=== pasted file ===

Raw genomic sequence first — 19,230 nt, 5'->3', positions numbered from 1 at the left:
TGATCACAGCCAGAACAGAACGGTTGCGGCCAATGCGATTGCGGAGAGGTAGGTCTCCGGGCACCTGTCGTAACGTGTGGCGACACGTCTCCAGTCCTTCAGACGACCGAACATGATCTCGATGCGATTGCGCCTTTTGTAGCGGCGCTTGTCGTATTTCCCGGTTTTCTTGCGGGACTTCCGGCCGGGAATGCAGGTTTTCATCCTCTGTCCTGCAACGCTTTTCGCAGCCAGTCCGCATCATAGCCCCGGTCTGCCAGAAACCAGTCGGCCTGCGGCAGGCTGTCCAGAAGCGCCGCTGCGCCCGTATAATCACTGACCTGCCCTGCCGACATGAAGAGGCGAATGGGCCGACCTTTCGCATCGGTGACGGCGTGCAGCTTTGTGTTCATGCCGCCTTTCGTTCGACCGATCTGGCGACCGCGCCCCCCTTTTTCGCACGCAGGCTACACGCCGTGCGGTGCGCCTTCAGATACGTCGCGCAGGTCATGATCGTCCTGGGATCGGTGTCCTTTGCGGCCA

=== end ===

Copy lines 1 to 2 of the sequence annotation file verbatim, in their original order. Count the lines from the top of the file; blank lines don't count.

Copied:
Raw genomic sequence first — 19,230 nt, 5'->3', positions numbered from 1 at the left:
TGATCACAGCCAGAACAGAACGGTTGCGGCCAATGCGATTGCGGAGAGGTAGGTCTCCGGGCACCTGTCGTAACGTGTGGCGACACGTCTCCAGTCCTTCAGACGACCGAACATGATCTCGATGCGATTGCGCCTTTTGTAGCGGCGCTTGTCGTATTTCCCGGTTTTCTTGCGGGACTTCCGGCCGGGAATGCAGGTTTTCATCCTCTGTCCTGCAACGCTTTTCGCAGCCAGTCCGCATCATAGCCCCGGTCTGCCAGAAACCAGTCGGCCTGCGGCAGGCTGTCCAGAAGCGCCGCTGCGCCCGTATAATCACTGACCTGCCCTGCCGACATGAAGAGGCGAATGGGCCGACCTTTCGCATCGGTGACGGCGTGCAGCTTTGTGTTCATGCCGCCTTTCGTTCGACCGATCTGGCGACCGCGCCCCCCTTTTTCGCACGCAGGCTACACGCCGTGCGGTGCGCCTTCAGATACGTCGCGCAGGTCATGATCGTCCTGGGATCGGTGTCCTTTGCGGCCA